Geneva, 22 February 2022 (TDI): According to the United Nations High Commissioner for Refugees, human rights violations along Europe’s borders have increased and several of these cases have resulted in terrible deaths.

Numerous entry points at land and sea borders within and beyond the European Union continue to report incidents of violence, harassment, and pushback, despite repeated calls from UN agencies, most notably the UNHCR and nongovernmental groups (NGOs) (EU).

UNHCR is concerned about Greece’s land and sea border crossings with Turkey, where UNHCR has documented around 540 reported informal returns by Greece since the start of 2020. People in Central and South-Eastern Europe have also encountered difficulties at the border.

The UNHCR has documented a troubling pattern of threats, intimidation, violence, and humiliation, despite the fact that many events go unreported for a variety of reasons.

Life rafts have been abandoned and people are driven into the sea, demonstrating a callous disregard for human life. Since September 2021, at least three deaths have occurred in the Aegean Sea, one of which happened in January.

Similarly, at land borders, people are robbed of their possessions and forced to return home in harsh circumstances. Despite accumulating evidence, only a few European countries have investigated the numerous credible reports that have accumulated in this area.

Rather than that, a number of boundaries are being strengthened through the construction of walls and fences. Additionally, it has been heard that some refugees were returned to their home nations despite the risk they faced. Non-refoulement is a fundamental concept of international law.

It makes no difference how an individual enters a country as long as they have a right to asylum. Those who want it should be provided with the right to seek asylum, be informed of their rights, and have legal representation.

Those fleeing violence and persecution have only a limited number of options. Walls and fences, for example, are unlikely to be effective deterrents.

They will only compound the plight of those in need of foreign help, particularly women and children, by encouraging them to pursue more perilous options that will almost certainly result in additional deaths in the long term.UNHCR, violence and human rights violations along Europe's bordersUNHCR, violence and human rights violations along Europe’s borders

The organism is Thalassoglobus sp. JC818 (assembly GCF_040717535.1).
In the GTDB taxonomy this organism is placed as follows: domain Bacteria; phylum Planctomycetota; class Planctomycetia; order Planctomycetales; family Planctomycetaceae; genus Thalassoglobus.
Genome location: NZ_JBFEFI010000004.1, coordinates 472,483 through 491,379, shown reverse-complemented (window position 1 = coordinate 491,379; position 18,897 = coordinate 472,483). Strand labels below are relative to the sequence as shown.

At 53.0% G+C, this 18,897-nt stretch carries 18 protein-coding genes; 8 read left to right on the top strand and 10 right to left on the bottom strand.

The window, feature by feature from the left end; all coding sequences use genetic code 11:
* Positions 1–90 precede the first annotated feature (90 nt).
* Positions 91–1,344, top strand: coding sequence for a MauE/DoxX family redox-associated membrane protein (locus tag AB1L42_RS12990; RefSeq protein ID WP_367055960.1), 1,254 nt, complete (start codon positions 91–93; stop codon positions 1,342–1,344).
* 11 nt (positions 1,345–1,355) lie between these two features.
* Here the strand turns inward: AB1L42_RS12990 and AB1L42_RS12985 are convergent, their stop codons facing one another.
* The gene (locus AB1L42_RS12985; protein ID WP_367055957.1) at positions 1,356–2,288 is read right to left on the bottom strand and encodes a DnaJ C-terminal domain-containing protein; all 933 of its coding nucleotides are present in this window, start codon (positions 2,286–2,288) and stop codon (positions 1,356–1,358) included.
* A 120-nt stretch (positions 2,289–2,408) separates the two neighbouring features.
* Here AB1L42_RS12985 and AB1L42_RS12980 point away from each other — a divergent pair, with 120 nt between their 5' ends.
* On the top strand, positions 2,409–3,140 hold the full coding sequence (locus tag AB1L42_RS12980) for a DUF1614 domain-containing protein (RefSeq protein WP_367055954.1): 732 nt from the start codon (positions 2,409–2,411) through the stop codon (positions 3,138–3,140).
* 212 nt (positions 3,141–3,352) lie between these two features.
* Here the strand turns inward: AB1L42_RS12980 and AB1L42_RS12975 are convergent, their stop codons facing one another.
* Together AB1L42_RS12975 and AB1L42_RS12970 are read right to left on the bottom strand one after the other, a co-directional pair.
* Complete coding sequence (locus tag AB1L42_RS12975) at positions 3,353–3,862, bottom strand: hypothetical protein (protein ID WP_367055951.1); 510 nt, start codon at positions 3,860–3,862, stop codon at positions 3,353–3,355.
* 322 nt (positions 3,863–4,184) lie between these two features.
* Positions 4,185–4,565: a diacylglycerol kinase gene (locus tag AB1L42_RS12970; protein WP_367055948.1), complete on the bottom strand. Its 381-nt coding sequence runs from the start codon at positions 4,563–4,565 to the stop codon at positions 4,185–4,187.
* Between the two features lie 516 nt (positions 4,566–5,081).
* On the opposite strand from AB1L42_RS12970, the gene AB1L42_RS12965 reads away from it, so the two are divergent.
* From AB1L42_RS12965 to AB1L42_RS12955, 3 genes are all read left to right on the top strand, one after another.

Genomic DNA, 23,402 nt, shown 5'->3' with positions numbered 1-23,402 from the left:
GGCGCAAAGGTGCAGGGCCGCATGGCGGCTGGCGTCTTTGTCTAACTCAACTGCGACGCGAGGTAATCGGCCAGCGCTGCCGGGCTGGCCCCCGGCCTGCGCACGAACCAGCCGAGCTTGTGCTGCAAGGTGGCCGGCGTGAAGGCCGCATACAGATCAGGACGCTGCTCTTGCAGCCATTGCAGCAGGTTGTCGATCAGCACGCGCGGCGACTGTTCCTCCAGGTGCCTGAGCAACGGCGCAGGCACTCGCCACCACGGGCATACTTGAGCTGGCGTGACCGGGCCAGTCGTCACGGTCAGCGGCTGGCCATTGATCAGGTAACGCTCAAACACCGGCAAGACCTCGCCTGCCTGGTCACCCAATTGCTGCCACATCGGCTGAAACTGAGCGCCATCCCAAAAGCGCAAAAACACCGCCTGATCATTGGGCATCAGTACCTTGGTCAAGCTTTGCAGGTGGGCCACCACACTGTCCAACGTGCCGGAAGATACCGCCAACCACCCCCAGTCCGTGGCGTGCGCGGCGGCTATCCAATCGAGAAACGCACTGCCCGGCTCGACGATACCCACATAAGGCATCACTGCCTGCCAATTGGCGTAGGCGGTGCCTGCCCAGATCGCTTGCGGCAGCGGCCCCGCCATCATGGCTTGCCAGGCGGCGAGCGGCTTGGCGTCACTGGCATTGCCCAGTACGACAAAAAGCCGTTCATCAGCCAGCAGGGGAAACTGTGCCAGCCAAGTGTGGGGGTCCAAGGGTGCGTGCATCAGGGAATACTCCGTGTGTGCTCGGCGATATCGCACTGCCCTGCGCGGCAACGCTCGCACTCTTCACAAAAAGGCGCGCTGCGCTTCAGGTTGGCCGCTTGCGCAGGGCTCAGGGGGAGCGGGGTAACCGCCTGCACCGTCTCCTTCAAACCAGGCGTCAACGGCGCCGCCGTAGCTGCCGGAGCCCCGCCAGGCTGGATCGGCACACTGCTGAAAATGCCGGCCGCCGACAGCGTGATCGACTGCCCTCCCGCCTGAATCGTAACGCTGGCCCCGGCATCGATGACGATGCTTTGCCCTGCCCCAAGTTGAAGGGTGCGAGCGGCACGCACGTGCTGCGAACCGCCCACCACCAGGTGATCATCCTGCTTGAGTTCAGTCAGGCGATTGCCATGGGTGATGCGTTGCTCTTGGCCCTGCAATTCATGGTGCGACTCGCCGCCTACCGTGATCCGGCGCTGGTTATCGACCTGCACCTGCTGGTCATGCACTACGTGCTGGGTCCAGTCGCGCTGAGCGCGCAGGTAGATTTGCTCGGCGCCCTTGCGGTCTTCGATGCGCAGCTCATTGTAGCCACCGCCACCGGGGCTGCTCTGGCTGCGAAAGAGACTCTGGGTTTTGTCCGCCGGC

UNHCR is concerned that these acts may become more prevalent and policy-oriented as a result of them. The majority of refugees on the planet reside in nations with lesser salaries and resources than the country from which they escaped.

Border monitoring activities must adhere to the fundamental freedoms guaranteed by EU law. The 1951 Refugee Convention, as well as other international human rights and refugee laws, as well as European law, compel states to conduct fair, caring, and effective asylum-seeker procedures.

UNHCR, violence and human rights violations along Europe's borders
UNHCR, violence and human rights violations

For as long as the UNHCR has been, European countries have been staunch supporters, providing significant financial assistance to refugees and host countries.

Foreign financial and capacity support, however, cannot take the place of states’ responsibility to receive and protect refugees within their own borders.

While resettlement and other legal choices are critical as a show of solidarity for host countries, they cannot substitute for the obligations owed to those seeking asylum at borders, particularly those who arrived irregularly and impulsively, including by boat.

Governments should safeguard fundamental human rights, including the right to life. The European Union’s judgment regarding asylum seekers and refugees is crucial since it establishes a precedent for the area and the world at large.